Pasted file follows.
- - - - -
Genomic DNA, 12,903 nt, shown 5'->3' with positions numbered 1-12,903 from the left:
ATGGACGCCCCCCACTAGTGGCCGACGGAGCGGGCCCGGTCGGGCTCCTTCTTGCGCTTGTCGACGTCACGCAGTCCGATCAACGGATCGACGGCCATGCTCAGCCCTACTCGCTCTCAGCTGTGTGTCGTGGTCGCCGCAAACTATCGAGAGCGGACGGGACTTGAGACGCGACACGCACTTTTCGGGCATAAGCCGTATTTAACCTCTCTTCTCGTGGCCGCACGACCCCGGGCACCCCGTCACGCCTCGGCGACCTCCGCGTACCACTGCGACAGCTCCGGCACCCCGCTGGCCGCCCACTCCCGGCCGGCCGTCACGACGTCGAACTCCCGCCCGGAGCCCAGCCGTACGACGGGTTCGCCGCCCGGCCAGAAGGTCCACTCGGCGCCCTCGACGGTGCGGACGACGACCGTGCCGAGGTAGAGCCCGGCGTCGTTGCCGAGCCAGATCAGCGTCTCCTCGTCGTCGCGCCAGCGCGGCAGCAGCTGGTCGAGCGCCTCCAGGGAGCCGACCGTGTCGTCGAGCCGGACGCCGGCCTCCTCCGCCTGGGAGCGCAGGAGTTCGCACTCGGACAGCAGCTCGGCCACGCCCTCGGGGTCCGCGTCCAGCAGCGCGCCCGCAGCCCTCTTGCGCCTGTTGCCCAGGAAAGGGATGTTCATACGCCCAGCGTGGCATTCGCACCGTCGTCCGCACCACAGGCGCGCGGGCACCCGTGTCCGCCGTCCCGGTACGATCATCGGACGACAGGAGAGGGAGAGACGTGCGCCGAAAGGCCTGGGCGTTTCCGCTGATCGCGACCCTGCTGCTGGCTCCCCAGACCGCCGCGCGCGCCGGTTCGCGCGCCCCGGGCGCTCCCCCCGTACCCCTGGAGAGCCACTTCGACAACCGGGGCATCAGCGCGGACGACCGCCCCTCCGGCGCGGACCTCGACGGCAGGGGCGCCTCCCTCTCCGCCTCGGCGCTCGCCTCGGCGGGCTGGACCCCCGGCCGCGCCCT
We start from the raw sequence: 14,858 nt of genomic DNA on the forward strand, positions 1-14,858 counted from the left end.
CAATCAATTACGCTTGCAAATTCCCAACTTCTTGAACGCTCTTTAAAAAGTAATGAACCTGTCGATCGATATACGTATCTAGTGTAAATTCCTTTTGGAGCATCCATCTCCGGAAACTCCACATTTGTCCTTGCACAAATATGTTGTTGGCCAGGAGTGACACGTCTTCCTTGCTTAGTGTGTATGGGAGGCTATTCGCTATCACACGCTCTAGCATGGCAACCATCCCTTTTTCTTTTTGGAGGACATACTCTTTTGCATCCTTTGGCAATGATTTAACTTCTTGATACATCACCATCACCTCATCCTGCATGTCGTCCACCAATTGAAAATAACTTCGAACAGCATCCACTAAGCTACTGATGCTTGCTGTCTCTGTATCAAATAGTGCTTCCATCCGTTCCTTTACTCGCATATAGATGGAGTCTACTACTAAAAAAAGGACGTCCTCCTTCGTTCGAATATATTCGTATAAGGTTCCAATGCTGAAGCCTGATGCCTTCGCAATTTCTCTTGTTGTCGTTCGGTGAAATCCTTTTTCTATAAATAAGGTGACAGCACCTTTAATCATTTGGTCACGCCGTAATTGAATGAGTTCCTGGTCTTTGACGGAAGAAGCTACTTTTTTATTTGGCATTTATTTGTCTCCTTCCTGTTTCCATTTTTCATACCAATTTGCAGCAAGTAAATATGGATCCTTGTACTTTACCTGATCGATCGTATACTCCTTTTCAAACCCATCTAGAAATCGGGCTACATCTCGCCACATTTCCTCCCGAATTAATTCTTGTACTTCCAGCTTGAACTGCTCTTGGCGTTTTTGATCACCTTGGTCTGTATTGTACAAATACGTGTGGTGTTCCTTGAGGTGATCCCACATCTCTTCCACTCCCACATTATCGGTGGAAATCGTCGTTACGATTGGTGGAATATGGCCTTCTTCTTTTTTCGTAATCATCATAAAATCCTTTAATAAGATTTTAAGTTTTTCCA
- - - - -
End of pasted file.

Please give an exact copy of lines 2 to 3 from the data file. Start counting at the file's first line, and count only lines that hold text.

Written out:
ATGGACGCCCCCCACTAGTGGCCGACGGAGCGGGCCCGGTCGGGCTCCTTCTTGCGCTTGTCGACGTCACGCAGTCCGATCAACGGATCGACGGCCATGCTCAGCCCTACTCGCTCTCAGCTGTGTGTCGTGGTCGCCGCAAACTATCGAGAGCGGACGGGACTTGAGACGCGACACGCACTTTTCGGGCATAAGCCGTATTTAACCTCTCTTCTCGTGGCCGCACGACCCCGGGCACCCCGTCACGCCTCGGCGACCTCCGCGTACCACTGCGACAGCTCCGGCACCCCGCTGGCCGCCCACTCCCGGCCGGCCGTCACGACGTCGAACTCCCGCCCGGAGCCCAGCCGTACGACGGGTTCGCCGCCCGGCCAGAAGGTCCACTCGGCGCCCTCGACGGTGCGGACGACGACCGTGCCGAGGTAGAGCCCGGCGTCGTTGCCGAGCCAGATCAGCGTCTCCTCGTCGTCGCGCCAGCGCGGCAGCAGCTGGTCGAGCGCCTCCAGGGAGCCGACCGTGTCGTCGAGCCGGACGCCGGCCTCCTCCGCCTGGGAGCGCAGGAGTTCGCACTCGGACAGCAGCTCGGCCACGCCCTCGGGGTCCGCGTCCAGCAGCGCGCCCGCAGCCCTCTTGCGCCTGTTGCCCAGGAAAGGGATGTTCATACGCCCAGCGTGGCATTCGCACCGTCGTCCGCACCACAGGCGCGCGGGCACCCGTGTCCGCCGTCCCGGTACGATCATCGGACGACAGGAGAGGGAGAGACGTGCGCCGAAAGGCCTGGGCGTTTCCGCTGATCGCGACCCTGCTGCTGGCTCCCCAGACCGCCGCGCGCGCCGGTTCGCGCGCCCCGGGCGCTCCCCCCGTACCCCTGGAGAGCCACTTCGACAACCGGGGCATCAGCGCGGACGACCGCCCCTCCGGCGCGGACCTCGACGGCAGGGGCGCCTCCCTCTCCGCCTCGGCGCTCGCCTCGGCGGGCTGGACCCCCGGCCGCGCCCT
We start from the raw sequence: 14,858 nt of genomic DNA on the forward strand, positions 1-14,858 counted from the left end.